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ComplyLaunch Customer Spotlight: pawaBank


Reducing costs and scaling up UK-to-Africa remittance corridors has been a focus for many in the FinTech community for several years. With high dependencies on workarounds damaging trust in existing solutions, new systems are required if diasporic communities are to experience an increase in cross-border payment efficiency.

On a mission to do just this, pawaBank is a new solution for the Ghanaian diaspora that provides comprehensive management and oversight of all payments, savings, and investments for its users. As of February 2022 the company is in its pre-launch phase, so we caught up with pawaBank Compliance Officer, Ama Otoo, to learn more.

Introducing pawaBank

“PawaBank is an African facing FinTech startup with a primary focus on Ghana,” says Otoo. “And our mission is to put an end to the workarounds, family favors, and hacks that the African community have to partake in whenever they try to send money back home, or invest, or do whatever they need to do when it comes to sending cross-border payments.”

Founded in 2021 by Kresten Buch and Oluwatosin Ajibade, aka Mr Eazi, pawaBank was built on the conviction that something needed to be done for the “ people who want to send, spend, or invest their own hard-earned money” in an environment often viewed by compliance teams as high risk. 

“Because diaspora communities are not properly understood or looked into enough” continues Otoo, “their transactions are always highly scrutinized […] resulting in high volumes of payments getting declined or blocked. […] At pawaBank, we’re on a mission to guide the diaspora and create a smoother financial journey for them.”

Breaking the cycle

As more payments get declined or blocked, a cycle begins where “law abiding citizens have to use a workaround that, by proxy, gets them into trouble and makes it even more likely for their payments to get declined or blocked next time around.”

By mitigating the need for workarounds, pawaBank hopes to remove friction from the transaction process. But, in order to break this cycle, trust and understanding around specific cultural practices need to be introduced into the system.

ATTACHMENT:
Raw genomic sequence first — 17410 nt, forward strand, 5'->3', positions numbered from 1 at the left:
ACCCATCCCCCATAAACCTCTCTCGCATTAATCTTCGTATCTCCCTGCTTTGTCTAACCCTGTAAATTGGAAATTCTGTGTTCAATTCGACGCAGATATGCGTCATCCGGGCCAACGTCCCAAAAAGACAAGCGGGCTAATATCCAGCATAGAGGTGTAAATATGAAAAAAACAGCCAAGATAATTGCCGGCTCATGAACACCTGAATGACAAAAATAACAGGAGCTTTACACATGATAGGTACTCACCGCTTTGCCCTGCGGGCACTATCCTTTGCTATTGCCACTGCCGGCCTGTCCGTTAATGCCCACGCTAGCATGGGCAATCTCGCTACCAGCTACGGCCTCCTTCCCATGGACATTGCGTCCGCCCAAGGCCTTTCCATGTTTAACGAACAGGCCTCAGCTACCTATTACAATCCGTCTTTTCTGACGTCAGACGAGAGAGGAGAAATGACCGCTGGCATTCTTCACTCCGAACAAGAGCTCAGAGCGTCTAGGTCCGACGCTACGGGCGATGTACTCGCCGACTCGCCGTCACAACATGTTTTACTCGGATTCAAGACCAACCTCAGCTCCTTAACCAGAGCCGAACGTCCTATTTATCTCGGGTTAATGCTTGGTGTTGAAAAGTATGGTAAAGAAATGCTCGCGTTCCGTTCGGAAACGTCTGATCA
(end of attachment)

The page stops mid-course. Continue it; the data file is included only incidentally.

“Strong compliance and better insight on our customers and their extended networks will enable us to do this,” says Otoo. “This way, we’ll have a well rounded view of who these people are and why they transact the way they do, which will ultimately allow them to have an easier, more efficient financial journey when transferring funds.”

Understanding cultural differences 

“Since the banking system is formulated around the spending patterns of Europeans, compliance teams have a good understanding of what’s considered ‘normal’, but when it comes to the African diaspora, they have no clue. They know we send money back home, but that’s not all we do.

“A prime example of this came up in my own personal life recently, where a friend of mine was having her wedding in Ghana but had her account frozen because of the large sum of money she was trying to send back home to cover the weddings costs. Weddings cost a huge amount of money but my friend was made to feel like a criminal under the intense scrutiny she received because she was sending money to Africa.

“This is what pawaBank wants to change and we want the diaspora to understand that we understand you, we hear you, we see you, we know you. And we’re going to help you make things more compliant.”

Serving an interesting niche.

“The reason I love pawaBank is because of what it wants to do and the problem it wants to solve,” says Otoo. “Due to COVID and a rise in remote working, there has been a large influx of diasporans working back home over the last couple of years. During this time we have seen a lot of these payment issues come further into the light because the diaspora don’t have proper visibility of their UK account when they are away, making some transactions very difficult and very expensive. 

“Again, this leads to workarounds where diasporans need to send their money to someone for them to withdraw and hand back to them, which of course is very high risk and requires a lot of trust. 

“Having control over your finances is something we are very passionate about. Diasporan communities should be able to move freely and spend, send, and invest wherever they go whilst also being compliant as the law-abiding citizens that they are.

“That’s why I love pawaBank, because we are serving a unique group of people.” 

What’s next for pawaBank? 

PawaBank is currently in its beta testing mode for the next year or two. “We’re currently trying to involve as many beta testers as possible and listen to their feedback so that we can make something that they can get really excited about!”

“When you get used to hustles, you can sometimes forget that it’s a hustle in the first place. So, we’re really excited to be making something that will benefit and change the lives of so many people and improve cross-border relations.”

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Follow pawaBank:

Connect with Ama Otoo
Connect with Kresten Buch 

Originally published April 12, 2022, updated August 2, 2022

Disclaimer: This is for general information only. The information presented does not constitute legal advice. ComplyAdvantage accepts no responsibility for any information contained herein and disclaims and excludes any liability in respect of the contents or for action taken based on this information.

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